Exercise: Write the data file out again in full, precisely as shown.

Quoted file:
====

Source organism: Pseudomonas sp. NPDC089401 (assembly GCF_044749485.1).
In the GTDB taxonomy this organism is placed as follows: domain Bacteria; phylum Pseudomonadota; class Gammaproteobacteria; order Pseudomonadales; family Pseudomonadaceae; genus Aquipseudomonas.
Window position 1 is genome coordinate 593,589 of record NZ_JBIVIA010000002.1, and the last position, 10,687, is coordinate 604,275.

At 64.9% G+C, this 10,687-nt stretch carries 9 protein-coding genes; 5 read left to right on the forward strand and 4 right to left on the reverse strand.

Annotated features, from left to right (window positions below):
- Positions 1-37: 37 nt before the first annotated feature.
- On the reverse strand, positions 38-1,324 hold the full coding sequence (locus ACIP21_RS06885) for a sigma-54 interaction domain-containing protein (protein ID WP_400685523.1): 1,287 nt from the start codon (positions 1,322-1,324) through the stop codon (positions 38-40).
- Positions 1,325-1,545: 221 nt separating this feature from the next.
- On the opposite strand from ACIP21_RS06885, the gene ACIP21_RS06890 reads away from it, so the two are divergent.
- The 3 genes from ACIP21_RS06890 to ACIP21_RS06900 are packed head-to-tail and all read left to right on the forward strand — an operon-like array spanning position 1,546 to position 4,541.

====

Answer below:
Source organism: Pseudomonas sp. NPDC089401 (assembly GCF_044749485.1).
In the GTDB taxonomy this organism is placed as follows: domain Bacteria; phylum Pseudomonadota; class Gammaproteobacteria; order Pseudomonadales; family Pseudomonadaceae; genus Aquipseudomonas.
Window position 1 is genome coordinate 593,589 of record NZ_JBIVIA010000002.1, and the last position, 10,687, is coordinate 604,275.

At 64.9% G+C, this 10,687-nt stretch carries 9 protein-coding genes; 5 read left to right on the forward strand and 4 right to left on the reverse strand.

Annotated features, from left to right (window positions below):
- Positions 1-37: 37 nt before the first annotated feature.
- On the reverse strand, positions 38-1,324 hold the full coding sequence (locus ACIP21_RS06885) for a sigma-54 interaction domain-containing protein (protein ID WP_400685523.1): 1,287 nt from the start codon (positions 1,322-1,324) through the stop codon (positions 38-40).
- Positions 1,325-1,545: 221 nt separating this feature from the next.
- On the opposite strand from ACIP21_RS06885, the gene ACIP21_RS06890 reads away from it, so the two are divergent.
- The 3 genes from ACIP21_RS06890 to ACIP21_RS06900 are packed head-to-tail and all read left to right on the forward strand — an operon-like array spanning position 1,546 to position 4,541.